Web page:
Aug 21 (Reuters) - In the latest test of U.S. class action
limits, telecoms firm Comcast Corp. lost a bid on Tuesday to
force a customer who filed an antitrust class action to
arbitrate individually, when a judge ruled it would be too
costly for the customer.
The ruling by U.S. District Judge Stefan Underhill in New
Haven, Conn. follows a U.S. Supreme Court ruling in April 2011
that upheld a class action waiver clause in AT&T Inc.'s
Since the AT&T ruling, companies have sought to avoid costly
class actions by requiring consumers and employees to arbitrate
their disputes individually.
In the latest case, a Comcast subscriber had filed a class
action in 2009 accusing the firm of violating U.S. antitrust
laws by unlawfully bundling digital voice service with a modem.
Subscribers had no choice but to pay a rental fee for the
modem, the complaint said.
Comcast had sought to use the Supreme Court ruling to force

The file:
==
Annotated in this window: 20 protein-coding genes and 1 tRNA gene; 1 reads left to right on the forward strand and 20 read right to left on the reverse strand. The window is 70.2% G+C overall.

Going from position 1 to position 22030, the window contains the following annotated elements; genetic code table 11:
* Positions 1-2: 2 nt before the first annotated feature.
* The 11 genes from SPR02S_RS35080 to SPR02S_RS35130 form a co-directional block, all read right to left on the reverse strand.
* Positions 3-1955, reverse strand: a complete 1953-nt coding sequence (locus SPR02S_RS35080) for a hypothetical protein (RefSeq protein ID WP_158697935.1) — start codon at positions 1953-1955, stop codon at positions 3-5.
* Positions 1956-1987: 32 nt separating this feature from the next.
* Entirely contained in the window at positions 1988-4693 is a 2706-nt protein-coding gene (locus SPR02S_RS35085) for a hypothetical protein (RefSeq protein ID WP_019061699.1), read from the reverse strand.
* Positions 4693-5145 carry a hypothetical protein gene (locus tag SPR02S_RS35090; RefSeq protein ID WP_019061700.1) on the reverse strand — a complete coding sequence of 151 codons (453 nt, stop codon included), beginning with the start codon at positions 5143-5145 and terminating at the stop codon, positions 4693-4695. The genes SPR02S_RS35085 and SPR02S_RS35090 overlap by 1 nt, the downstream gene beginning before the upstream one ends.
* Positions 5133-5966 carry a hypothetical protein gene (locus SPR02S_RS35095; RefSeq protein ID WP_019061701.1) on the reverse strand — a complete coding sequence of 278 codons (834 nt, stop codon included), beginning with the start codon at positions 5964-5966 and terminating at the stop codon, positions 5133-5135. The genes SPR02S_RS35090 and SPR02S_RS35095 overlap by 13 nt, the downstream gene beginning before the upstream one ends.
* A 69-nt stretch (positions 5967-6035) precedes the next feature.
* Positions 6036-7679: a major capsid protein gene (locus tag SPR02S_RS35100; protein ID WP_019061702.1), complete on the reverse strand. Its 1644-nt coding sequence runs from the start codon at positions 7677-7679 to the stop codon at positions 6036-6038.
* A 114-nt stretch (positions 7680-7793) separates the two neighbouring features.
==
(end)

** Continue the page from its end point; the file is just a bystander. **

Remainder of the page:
Robert Fromer of Windsor, Conn. to bring his claims in
arbitration, citing clauses in his subscriber agreement.
U.S. District Judge Underhill denied the motion on Tuesday,
citing the cost of forcing Fromer to litigate on his own. He
said Fromer might expect to recover $1 for every $202 he spent
in litigation and recover damages of up to $495.
"Therefore, because the class action waiver in this case
effectively precludes Fromer from pursuing federal statutory
remedies, the class arbitration waiver is void," Underhill
The ruling follows a similar decision by the 2nd Circuit
Court of Appeals in February finding American Express Co
could not use arbitration clauses to avoid an antitrust lawsuit
by merchant customers.
Representatives for Comcast did not respond to requests for
comment Tuesday after normal business hours. A lawyer for Fromer
also did not respond to a call or e-mail seeking comment.
The case is Fromer v. Comcast Corp., U.S. District Court for
the District of Connecticut, 09-cv-02076.
For Robert Fromer: William Sweetnam, Sweetnam, LLC.
For Comcast: Arthur Burke, Davis Polk & Wardwell, and Jaime
Bianchi, White & Case.
(Reporting By Nate Raymond)
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